Walesa warns Poles over populism as Solidarity turns 40


Lech Walesa on Monday warned against populism as his deeply divided country marked 40 years since a landmark deal gave rise to the freedom-fighting Solidarity trade union, AFP reports. Concerns over the health of Poland’s democracy have mounted since 2015 when the right-wing populist Law and Justice (PiS) won office and began introducing controversial reforms, criticized both at home and abroad.

“People today are electing populists and demagogues because they promise change… they (populists) have correctly diagnosed (today’s problems) but their cure is wrong,” Walesa told hundreds gathered at the historic Gdansk shipyard. “We need to take over the initiative from these populists and demagogues and replace it with wiser solutions and better structures,” he added.

“We underestimated democracy in Poland and allowed populists and demagogues to influence the election,” he told a National Endowment for Democracy forum. “You have to do everything you can to prevent this. … If you underestimate democracy, you will be in trouble.”

There are unexpectedly many similarities between what is going on in Belarus now and what was taking place in Poland in 1980, argues Andrzej Sadoś, Poland’s permanent representative to the European Union. The peaceful awakening in Belarus deserves Europe’s backing, including expert and financial help, he writes.

The political situation in Belarus is indeed reminiscent of the birth of Solidarity, 30 years ago on August 31, 1980, says Bernard Guetta, MEP for the Renew group, who covered the events as Le Monde’s correspondent in Poland:

That’s exactly what happened when, at Gdańsk, the workers of the Lenin shipyard relaunched the July strikes and in less than a week Poland was on general strike, one big factory after the other¸ one city after the other. What happened in Belarus reminded me of that Polish moment because from one hour to the next everything changed. 

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Walesa, a 35-year-old electrician at the yard who had been fired four years earlier for activism, scaled the huge site’s outer wall and took the lead of the strikers, emerging as a charismatic speaker, AFP adds:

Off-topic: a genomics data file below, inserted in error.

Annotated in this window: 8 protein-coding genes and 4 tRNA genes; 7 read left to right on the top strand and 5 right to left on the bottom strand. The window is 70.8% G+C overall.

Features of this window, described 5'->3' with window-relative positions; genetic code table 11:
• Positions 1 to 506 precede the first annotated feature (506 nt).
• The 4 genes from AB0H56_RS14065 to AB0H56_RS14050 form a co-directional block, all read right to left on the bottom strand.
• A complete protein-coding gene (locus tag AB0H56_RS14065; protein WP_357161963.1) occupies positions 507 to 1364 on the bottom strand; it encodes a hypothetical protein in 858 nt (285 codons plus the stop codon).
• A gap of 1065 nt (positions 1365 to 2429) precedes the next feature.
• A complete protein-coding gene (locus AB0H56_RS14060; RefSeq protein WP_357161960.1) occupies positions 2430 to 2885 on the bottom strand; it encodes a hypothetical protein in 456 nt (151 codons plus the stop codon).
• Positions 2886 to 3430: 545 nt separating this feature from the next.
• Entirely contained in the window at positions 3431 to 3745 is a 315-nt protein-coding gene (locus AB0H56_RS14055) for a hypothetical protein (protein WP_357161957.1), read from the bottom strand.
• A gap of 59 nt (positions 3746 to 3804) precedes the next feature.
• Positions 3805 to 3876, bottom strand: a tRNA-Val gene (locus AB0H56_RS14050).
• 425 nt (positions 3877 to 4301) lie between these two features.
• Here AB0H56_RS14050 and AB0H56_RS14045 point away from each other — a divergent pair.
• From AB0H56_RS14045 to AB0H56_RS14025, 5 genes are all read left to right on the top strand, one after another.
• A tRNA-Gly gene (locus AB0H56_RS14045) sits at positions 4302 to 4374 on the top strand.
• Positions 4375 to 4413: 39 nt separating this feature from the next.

The management gave in very quickly on several points, but the strikers wanted more, and in particular the creation of free unions. The strike quickly took on a political dimension with the arrival on site of dissident intellectuals, who adopt an advisory role to the strikers. The workers had in their minds the bloody repression of the strikes of December 1970 — the uprising at the Gdansk shipyards had led to the fall of the leader of the Communist Party, Wladyslaw Gomulka.

The current Solidarity leader, Piotr Duda, said during Gdansk ceremonies that the union will try to bring assistance to protesters in Belarus, AP reports.

“Our hearts and eyes are focused on Belarus, where they are having their August now and where they should not be short of solidarity, spelled with the small s and the big S,” Duda said.

“What made it special was that the movement was driven by workers. That gave it its impetus and power,” historian Peter Oliver Loew, the director of the German Poland Institute, tells Deutsche Welle.

“When a couple of intellectuals take to the streets, it doesn’t make a revolution. But when there is a strike at a business that a state relies on for part of its revenue, it very much calls into question a communist system that legitimates itself by claiming to represent the proletariat,” says Loew, who sees many parallels between Solidarnosc and the current wave of protests in Belarus.

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